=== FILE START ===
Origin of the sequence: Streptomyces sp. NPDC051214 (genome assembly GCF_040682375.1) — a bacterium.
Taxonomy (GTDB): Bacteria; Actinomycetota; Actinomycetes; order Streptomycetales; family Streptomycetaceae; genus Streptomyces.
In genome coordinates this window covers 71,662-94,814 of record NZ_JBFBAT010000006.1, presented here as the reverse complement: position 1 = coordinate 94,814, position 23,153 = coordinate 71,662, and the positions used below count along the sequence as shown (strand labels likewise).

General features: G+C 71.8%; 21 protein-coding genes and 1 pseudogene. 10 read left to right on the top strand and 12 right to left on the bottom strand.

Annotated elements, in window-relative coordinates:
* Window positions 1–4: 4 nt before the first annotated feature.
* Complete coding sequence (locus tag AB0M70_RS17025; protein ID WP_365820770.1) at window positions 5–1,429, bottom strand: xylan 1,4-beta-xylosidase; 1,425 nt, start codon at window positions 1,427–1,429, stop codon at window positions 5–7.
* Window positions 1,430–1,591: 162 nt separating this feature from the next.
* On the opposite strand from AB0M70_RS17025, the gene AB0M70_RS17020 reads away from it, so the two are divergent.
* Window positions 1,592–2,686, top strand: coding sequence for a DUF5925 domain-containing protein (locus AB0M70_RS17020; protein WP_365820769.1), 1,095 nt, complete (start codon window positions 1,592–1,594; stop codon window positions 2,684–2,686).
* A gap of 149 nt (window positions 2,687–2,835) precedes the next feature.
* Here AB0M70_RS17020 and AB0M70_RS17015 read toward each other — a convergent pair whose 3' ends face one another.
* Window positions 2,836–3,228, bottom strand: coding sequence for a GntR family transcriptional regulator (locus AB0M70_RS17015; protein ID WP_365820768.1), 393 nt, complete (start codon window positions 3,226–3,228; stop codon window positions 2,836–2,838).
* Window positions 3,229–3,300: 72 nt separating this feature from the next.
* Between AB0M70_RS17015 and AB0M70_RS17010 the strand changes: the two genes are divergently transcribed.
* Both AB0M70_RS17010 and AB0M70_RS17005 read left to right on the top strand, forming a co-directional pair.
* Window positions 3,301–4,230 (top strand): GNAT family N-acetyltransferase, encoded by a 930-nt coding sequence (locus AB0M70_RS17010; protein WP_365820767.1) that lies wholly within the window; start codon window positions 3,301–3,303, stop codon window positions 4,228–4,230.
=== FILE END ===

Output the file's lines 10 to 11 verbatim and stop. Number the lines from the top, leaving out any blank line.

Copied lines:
* Window positions 1,592–2,686, top strand: coding sequence for a DUF5925 domain-containing protein (locus AB0M70_RS17020; protein WP_365820769.1), 1,095 nt, complete (start codon window positions 1,592–1,594; stop codon window positions 2,684–2,686).
* A gap of 149 nt (window positions 2,687–2,835) precedes the next feature.